The rivers Itchen, Test and Meon are all Hampshire chalk stream rivers protected by the Wessex Chalk Stream & Rivers Trust (www.wcsrt.org.uk) which was established ten years ago as an environmental charity dedicated to the conservation and restoration of the fragile and globally important chalk-based ecosystems of rivers in the Wessex region. The trust also manages projects on the Hampshire Avon and Dorset Stour, thus covering all five Wessex rivers.
Since 2012, the Trust co-hosts the Itchen & Test Catchment Partnership that has adopted a catchment based approach to resolving issues of habitat management, restoration and awareness among a diverse range of river users. WCSRT is part funded by the Environment Agency. Through that, the trust aims to be the local point of contact for questions on river management.
The Wessex Chalk Stream and Rivers Trust is also key partner in a major scheme co-ordinated by the Hampshire & Isle of Wight Wildlife Trust (www.hiwwt.org.uk) with funding from the National Heritage Lottery Fund. This Watercress & Winterbourne Landscape Partnership scheme was given first stage approval for £250,000 in January 2018, with second phase approval of a further £2m expected in March 2020.
This Watercress & Winterbourne scheme is aimed at protecting the seven headwaters of the Test & Itchen rivers and their catchment areas on chalk downland. Together with a further 14 partners the trust will aim to address threats from pollution, drought, flooding and invasive species which endanger the fragile ecosystem. The heritage fund will expect to see positive outcomes with regarding to protection and awareness of the winterbournes as a catchment area.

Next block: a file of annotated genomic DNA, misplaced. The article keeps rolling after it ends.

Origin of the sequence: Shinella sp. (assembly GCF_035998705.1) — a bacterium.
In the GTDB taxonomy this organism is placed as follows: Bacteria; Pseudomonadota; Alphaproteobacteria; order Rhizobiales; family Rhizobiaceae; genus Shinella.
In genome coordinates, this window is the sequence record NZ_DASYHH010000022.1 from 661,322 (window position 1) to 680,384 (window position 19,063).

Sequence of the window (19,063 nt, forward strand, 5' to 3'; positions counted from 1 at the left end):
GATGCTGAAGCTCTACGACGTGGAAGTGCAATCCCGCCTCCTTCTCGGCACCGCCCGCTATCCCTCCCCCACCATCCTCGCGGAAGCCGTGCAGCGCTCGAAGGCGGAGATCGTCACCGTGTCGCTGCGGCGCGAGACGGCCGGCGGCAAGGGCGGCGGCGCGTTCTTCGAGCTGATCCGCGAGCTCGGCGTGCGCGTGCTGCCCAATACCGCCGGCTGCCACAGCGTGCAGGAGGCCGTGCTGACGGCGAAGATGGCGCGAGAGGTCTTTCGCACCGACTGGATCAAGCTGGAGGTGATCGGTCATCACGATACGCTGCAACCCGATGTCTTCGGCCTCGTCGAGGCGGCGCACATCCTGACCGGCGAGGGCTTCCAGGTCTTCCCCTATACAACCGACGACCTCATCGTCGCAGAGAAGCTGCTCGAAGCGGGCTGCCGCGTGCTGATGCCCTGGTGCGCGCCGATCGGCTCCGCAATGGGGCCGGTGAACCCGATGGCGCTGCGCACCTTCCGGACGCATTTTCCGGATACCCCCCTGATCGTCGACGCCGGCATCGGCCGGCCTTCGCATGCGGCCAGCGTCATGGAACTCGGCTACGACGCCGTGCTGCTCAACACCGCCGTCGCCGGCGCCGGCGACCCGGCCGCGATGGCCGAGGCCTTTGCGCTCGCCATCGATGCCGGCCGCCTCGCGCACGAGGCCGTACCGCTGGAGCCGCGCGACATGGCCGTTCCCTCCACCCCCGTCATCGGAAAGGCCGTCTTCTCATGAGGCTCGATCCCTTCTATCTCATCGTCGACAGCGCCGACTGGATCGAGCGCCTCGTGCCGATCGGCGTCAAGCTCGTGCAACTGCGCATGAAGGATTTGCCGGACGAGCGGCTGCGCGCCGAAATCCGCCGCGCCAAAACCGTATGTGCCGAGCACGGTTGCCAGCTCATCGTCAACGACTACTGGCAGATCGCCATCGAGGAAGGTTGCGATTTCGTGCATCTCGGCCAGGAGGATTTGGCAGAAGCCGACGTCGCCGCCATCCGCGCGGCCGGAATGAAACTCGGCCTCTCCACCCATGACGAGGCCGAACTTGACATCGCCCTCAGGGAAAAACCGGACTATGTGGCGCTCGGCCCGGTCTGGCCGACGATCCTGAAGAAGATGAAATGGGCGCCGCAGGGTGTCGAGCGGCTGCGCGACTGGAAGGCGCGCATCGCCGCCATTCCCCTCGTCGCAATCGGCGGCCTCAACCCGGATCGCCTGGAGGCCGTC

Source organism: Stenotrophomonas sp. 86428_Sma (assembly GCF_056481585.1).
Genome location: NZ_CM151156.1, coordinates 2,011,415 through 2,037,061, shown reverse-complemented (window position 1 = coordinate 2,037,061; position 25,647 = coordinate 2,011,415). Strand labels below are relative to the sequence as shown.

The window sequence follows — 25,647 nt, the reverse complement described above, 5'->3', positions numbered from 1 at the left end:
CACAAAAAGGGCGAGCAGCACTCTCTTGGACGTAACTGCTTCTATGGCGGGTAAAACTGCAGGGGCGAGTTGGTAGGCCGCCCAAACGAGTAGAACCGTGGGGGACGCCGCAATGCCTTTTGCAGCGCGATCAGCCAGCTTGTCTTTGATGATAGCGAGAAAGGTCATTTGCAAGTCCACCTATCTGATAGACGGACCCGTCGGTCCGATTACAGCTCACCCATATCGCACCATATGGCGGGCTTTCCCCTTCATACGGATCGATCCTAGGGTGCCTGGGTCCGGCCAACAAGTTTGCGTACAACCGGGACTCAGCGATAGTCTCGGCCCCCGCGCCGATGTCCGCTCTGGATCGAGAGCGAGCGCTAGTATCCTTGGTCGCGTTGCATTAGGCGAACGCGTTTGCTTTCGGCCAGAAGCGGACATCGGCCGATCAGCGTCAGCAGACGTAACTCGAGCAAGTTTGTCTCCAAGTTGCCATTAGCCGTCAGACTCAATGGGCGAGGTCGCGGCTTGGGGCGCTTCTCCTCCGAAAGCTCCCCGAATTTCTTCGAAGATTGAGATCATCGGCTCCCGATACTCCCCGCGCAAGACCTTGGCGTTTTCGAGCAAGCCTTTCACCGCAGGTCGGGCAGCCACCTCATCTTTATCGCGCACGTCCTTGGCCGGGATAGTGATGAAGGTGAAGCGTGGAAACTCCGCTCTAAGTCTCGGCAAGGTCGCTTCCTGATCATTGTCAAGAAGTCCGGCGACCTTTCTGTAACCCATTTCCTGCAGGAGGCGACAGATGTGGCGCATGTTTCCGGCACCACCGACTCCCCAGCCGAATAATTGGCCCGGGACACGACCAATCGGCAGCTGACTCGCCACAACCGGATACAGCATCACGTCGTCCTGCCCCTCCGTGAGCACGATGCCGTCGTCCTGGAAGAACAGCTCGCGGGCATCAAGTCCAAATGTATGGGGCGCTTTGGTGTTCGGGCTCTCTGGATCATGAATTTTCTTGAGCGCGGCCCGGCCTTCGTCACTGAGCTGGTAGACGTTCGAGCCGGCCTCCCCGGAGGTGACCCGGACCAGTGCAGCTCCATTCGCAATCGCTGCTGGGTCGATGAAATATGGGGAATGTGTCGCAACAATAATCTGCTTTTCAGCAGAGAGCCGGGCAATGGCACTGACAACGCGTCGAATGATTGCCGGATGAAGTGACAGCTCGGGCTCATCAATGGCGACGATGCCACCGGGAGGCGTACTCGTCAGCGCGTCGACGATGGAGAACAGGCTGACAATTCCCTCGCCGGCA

While this river headwaters landscape partnership scheme for Test and Itchen tributaries should receive funding as a heritage project, the work of the Wessex Chalk Stream and Rivers Trust continues with a number of other river conservation projects to address land use conflicts: increasing encroachment of the built environment and increasing demand for abstraction for water supply. These have to be funded by a variety of agencies and much of their time is spent securing project funding. This will of course become harder once the UK exits the EU and becomes ineligible for EU funding for environmental conservation.
Both the Test and Itchen are protected as Sites of Special Scientific Interest (SSSI) and the Itchen was also assigned additional status as a Special Area of Conservation (SAC) under the Habitats Directive which, although created within EU law is now embedded in UK National law. Both the Habitats Directive and the Water Framework Directive drive legislation in six year cycles and set standards of water quality in biological and not just chemical terms. Whatever you may think of Brussels red tape, one significant legacy will be the legislative backbone it has provided for protecting our rivers as a vital part of our heritage.
For more information on how you can get involved please visit www.wcsrt.org.uk and www.hiwwt.org.uk and support these important trusts and their good work.
Written by Garry Honey